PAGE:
We partook in the Eric Carle industrial complex (hell we live in Western Mass after all) and were really impressed with the Artek high chairs they have at the Eric Carle Museum Cafe. By far the nicest modern designed chair I've seen, in a restaurant or otherwise.

One restaurant here has the old-style Ikea high chairs, that are the fold out, laundry style stand with a chair part that clips on.

It's great, and the seat can easily be clipped off and tossed in the industrial dishwasher for a quick cleaning.

There are Svan Chairs at the Westfield Malls which is pretty cool. I like them because I can use a tray....they need to be kept clean though.

Well, the basic restaurant high chair is good now that our kid is 16 months. When he was 6 or 7 months old, the chairs were often too short (when the restaurant has those high, thick butcher-block tables) for him to actually reach the table (yet he was too big to recline in an infant carrier). Some sort of height adjustment feature would be great, since not all restaurant tables or babies are the same height.
I can't say that I've encountered any particularly nice restaurant high chairs. I definitely would notice and get a small thrill out of it.

These are one of the worst restaurant highchairs in the world. They have one in a very small local cafe and it takes up masses of space. My daughter used to love kicking it, it not only made a horrendous noise, but it would slowly propel itself across the floor. Another local cafe has these, with hooks on the hallway wall to hang them when they're not in use. Much better. Those pyramid ones have quite a short shelf-life - we gave up trying to force our daughter's legs into them several months before she was really able to do without a highchair. Tripp Trapp are good (one nice local restaurant has those, but you have to book them!), including for slightly older toddlers, and the Bella Italia chain use Handysitts, as do Starbucks, come to think of it, which again are great for older toddlers.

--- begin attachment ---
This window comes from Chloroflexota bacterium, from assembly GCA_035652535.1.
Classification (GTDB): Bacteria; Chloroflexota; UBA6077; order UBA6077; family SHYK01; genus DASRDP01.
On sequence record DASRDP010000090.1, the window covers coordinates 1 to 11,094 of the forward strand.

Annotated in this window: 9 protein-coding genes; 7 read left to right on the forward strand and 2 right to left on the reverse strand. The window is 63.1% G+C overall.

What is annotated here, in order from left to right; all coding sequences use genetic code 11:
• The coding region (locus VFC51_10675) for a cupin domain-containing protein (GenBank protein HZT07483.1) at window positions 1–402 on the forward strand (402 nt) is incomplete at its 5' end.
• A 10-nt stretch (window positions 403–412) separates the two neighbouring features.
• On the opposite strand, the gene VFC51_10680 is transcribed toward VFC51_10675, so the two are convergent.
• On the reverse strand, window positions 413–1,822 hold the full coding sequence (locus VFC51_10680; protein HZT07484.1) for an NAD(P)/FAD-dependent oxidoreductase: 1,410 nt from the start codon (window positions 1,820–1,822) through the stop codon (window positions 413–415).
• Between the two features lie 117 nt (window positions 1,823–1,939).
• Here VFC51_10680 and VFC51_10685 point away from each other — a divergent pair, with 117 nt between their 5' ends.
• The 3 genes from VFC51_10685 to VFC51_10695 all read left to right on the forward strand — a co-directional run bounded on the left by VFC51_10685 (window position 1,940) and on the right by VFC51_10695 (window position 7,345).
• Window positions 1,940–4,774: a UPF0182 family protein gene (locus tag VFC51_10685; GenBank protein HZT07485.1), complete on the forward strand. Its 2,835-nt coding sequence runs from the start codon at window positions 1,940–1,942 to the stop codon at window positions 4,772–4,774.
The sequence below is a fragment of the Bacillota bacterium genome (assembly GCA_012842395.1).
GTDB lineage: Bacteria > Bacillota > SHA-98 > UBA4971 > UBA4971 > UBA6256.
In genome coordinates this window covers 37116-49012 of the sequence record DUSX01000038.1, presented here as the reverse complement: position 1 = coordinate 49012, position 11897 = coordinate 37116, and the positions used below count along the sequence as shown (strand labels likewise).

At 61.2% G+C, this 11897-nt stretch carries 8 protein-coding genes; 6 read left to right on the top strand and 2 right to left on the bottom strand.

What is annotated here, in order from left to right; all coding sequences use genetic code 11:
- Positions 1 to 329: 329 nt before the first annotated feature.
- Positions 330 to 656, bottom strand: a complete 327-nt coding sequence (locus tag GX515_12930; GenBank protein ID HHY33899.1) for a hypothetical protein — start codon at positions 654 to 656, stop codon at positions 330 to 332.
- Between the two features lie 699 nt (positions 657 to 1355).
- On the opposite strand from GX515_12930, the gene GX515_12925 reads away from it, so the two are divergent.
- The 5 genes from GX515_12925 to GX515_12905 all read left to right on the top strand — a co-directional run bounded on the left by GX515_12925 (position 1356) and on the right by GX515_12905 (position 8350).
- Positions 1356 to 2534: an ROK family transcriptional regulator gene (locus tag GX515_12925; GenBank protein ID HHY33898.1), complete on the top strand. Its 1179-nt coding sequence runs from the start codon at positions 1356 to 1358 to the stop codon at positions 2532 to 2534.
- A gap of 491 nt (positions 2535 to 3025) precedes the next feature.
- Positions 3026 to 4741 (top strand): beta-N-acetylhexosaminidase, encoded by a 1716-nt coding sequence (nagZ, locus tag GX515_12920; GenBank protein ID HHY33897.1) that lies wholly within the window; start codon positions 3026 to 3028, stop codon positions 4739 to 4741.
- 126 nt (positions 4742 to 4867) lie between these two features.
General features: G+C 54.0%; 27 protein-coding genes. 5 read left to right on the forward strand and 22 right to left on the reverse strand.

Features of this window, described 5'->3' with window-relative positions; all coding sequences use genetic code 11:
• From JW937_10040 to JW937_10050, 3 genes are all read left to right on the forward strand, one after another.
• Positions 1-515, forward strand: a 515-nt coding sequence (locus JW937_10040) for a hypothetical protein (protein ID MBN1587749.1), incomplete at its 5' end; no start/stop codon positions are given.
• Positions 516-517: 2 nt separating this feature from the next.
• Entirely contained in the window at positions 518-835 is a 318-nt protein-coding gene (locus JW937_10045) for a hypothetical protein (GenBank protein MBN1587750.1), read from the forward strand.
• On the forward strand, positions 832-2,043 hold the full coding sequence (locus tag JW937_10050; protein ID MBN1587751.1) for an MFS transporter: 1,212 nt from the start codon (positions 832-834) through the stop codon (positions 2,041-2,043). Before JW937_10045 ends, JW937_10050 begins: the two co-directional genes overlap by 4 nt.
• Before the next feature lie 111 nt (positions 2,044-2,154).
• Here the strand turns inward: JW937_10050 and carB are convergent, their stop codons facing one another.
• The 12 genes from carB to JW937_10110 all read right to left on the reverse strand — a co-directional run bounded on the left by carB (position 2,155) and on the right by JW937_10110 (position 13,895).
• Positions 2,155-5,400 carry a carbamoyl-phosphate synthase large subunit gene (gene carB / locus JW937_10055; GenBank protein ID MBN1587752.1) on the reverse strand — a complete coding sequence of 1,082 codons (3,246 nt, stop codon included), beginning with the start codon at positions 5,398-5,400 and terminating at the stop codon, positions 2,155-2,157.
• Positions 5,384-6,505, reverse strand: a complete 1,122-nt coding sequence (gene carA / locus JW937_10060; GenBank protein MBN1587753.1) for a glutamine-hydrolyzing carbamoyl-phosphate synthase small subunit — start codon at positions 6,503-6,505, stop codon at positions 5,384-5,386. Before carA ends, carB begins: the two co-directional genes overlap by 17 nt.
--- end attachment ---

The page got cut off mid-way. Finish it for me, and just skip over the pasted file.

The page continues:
Here in Holland, the Tripp Trapp is the basic highchair in most restaurants/cafes. I have two at home for the kids and totally love them. However, I don't know that they are necessarily nicer high chairs in public settings-- they still get a lot of gross stuff caught in the strap area (here we have the wooden bar, rather than the strap harness), and are still usually pretty dirty. So ultimately, I think 'nice' depends more on the quality of cleanliness than the design quality of the chair itself.

There's also these that I've seen in a few restaurants that just attach to a regular chair. They then hang them up on a wall when not using them. I like the Tripp Trapp too and love it when restaurants spend a few more bucks on furnishings for kids, but this one has my vote as they seem to be easy to keep free of grub and they look cool.

As someone in the restaurant industry, I must say there's really no excuse for dirty chairs or broken safety straps. You can buy replacement straps really easily and replacing them takes 5 minutes at the most. The nice thing is that there are a lot of well-designed restaurant high chairs available these days that allow us restaurateurs to match the chair to the decor of the restaurant and offer parents options.

I saw a really cool restaurant highchair called the kiddikone. Go to www.somewebsellerthatistryingtojacktheirowngoogleresults.com all my kids love the bright colours

[this url has been edited. -ed.]

Those are horrible. Also I believe you are a shill.